You could certainly always see out during the early months of the restoration project, when the highly skilled team at Framlingham firm, Robert Norman Construction, had the place filled with scaffolding and peeled away all of its external boarding.

With an on-site cart lodge and store conversion by the team already in the bag and beautifully on budget, Keith and Caroline were confident that the project – albeit on a massively bigger scale – would be in safe hands.

“A restoration of this size, of a building of this nature is not an everyday undertaking,” muses Keith. “We’ve done up a lot of properties, but Sheppard’s Barn is special – it’s not a listed property, but that brings challenges as well as opportunities. There are different types of engineering going on here and an awful lot of precious history around it all too. It’s vital to find someone who has the right skills and empathy for the building, but above all, who you can get on with too. We knew from our experience with the Granary Barn conversion that Robert’s timing and pricing were spot on, so we were delighted when he was able to give us both a build programme and pricing for the Sheppard’s Barn project which were precise and fixed. That’s certainly not an easy job with a building like this.”

Reduced to a skeleton like some upturned, stripped back, historic ship, but supported by the scaffolding, the main timber-framed barn had, ironically, never been more stable. There was extensive underpinning to carry out and although the onerous, but generally water-tight concrete roof tiles had proved the saving grace for most of the property’s timber frame, down at brickwork level, centuries of damp had destroyed the soleplate.

Around 15% of the timbers needed replacing and green oak was carefully selected and crafted to complement the collection of existing posts and beams. Barns dating from the Napoleonic War years often reveal the use of elm – oak being more scarce back then as it was required by the Navy for its ships.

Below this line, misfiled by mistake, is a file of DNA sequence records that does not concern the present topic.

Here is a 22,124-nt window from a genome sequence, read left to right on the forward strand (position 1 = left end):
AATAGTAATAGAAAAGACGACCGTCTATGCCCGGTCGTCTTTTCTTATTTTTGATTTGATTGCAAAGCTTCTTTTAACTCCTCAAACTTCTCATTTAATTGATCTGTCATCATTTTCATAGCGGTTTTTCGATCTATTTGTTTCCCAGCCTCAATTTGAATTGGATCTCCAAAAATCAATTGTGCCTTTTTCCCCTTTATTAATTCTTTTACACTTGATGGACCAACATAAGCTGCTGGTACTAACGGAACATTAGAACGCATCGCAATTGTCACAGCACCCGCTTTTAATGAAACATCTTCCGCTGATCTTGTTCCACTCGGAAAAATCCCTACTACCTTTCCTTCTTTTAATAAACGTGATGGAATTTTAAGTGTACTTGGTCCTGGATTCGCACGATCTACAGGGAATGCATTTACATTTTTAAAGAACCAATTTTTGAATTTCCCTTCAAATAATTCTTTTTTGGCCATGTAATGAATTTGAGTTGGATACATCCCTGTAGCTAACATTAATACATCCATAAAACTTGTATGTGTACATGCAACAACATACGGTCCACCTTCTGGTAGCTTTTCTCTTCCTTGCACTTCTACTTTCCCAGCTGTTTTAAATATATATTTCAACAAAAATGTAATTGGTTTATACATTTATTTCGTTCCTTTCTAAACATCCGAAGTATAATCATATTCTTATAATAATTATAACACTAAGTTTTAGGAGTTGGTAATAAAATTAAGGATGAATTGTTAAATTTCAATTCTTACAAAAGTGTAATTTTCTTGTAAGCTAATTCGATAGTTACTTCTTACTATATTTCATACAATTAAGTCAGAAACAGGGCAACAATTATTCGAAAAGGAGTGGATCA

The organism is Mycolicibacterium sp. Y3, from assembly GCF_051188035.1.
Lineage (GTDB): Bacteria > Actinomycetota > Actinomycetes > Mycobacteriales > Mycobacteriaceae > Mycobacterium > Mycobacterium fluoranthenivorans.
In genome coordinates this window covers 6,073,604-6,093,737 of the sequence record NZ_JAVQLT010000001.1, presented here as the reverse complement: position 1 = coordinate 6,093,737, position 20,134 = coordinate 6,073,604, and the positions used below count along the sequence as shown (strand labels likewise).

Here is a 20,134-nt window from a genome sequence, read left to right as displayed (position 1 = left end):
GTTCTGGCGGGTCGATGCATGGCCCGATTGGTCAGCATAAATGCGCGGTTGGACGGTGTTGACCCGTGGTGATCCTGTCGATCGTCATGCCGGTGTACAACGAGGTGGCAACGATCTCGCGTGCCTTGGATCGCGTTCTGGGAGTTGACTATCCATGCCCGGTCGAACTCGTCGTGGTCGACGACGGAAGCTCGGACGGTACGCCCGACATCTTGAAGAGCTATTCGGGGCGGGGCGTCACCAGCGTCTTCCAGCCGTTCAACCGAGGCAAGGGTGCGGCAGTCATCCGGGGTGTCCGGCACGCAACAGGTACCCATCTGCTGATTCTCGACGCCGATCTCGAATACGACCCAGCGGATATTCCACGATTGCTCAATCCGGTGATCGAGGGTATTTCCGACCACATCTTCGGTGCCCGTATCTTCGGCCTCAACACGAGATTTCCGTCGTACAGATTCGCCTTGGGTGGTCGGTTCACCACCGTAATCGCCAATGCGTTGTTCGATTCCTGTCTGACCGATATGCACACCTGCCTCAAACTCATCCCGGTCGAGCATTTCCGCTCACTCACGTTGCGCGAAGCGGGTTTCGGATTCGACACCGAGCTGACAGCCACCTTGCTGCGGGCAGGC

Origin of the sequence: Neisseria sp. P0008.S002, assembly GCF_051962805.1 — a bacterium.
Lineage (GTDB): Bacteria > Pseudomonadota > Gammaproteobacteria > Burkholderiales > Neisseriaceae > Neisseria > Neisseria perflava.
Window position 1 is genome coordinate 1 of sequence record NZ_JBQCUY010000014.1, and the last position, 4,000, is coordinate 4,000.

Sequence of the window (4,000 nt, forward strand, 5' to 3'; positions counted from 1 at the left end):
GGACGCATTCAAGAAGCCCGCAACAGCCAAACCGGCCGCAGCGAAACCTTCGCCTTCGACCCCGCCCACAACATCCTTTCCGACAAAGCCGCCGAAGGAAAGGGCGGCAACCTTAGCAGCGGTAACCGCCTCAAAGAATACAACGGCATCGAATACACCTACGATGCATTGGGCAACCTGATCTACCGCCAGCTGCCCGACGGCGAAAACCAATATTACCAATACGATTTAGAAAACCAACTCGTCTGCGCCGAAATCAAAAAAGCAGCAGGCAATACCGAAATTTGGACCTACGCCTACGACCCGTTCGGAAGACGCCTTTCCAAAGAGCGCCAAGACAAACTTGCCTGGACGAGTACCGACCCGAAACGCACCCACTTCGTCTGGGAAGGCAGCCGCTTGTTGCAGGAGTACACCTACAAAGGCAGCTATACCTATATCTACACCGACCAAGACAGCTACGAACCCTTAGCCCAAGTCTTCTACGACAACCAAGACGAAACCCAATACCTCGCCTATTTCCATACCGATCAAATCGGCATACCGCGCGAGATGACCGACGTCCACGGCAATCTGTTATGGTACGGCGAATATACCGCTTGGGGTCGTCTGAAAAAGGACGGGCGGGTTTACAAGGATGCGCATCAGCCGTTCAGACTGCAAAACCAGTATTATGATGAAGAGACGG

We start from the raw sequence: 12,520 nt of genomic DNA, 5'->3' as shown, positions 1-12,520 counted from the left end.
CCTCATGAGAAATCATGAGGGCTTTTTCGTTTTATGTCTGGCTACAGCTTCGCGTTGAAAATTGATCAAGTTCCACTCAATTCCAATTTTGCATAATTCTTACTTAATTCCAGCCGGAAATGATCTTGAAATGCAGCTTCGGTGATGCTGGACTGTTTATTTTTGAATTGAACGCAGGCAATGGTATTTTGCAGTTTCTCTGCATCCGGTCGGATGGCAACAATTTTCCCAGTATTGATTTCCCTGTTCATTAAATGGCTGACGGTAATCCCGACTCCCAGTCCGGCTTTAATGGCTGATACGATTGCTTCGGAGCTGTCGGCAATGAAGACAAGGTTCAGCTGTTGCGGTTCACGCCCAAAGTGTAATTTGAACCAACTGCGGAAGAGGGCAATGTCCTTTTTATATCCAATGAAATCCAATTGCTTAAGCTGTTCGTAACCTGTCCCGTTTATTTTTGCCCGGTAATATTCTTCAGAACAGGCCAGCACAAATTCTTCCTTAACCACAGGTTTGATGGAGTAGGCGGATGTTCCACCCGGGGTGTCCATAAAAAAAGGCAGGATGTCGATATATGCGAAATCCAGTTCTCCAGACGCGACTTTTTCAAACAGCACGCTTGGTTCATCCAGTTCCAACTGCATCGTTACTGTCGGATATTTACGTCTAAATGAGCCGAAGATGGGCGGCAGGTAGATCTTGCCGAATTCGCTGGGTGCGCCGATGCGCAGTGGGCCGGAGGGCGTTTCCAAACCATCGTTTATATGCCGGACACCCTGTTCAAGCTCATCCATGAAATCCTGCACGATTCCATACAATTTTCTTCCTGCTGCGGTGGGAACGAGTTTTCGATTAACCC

The alternative was the time-honoured make-do-and-mend approach, reusing reclaimed timbers purloined from other places. Perhaps this offers an explanation for the presence of more ‘old-fashioned’, jointed cruck beams in two of the bays at Sheppard’s Barn? Some of the older timbers could well have been once at home in a local hall house and this was something for Robert Norman Construction’s modern day craftsmen to take into consideration.

From reinstating the Victorian brick stables which had collapsed at each end of the five bay barn, to giving the place a proper Suffolk pantile roof and installing underfloor heating – including first taking up the barn’s original York stone threshing floor, cleaning it up and relaying it of course – the first class restoration of Sheppard’s Barn has given one of Suffolk’s Napoleonic farm buildings the chance to offer the warmest of welcomes to all who sail in her.

Its galley kitchen is long and impressive. Its seven bedrooms, stashed away fore and aft, are just right for a couple of good-sized crews or a family get-together. It even has its own rigging to support the flue of the superb central woodburner. Sheppard’s Barn is light, contemporary, yet buoyantly proud of its Suffolk history – perfectly shipshape in fact and definitely here to stay.

Sheppard’s Barn has scooped awards from the Suffolk Association of Architects and Federation of Master Builders for the quality of the work and craftsmanship displayed in its renovation. More details about the transformation of Sheppard’s Barn are available at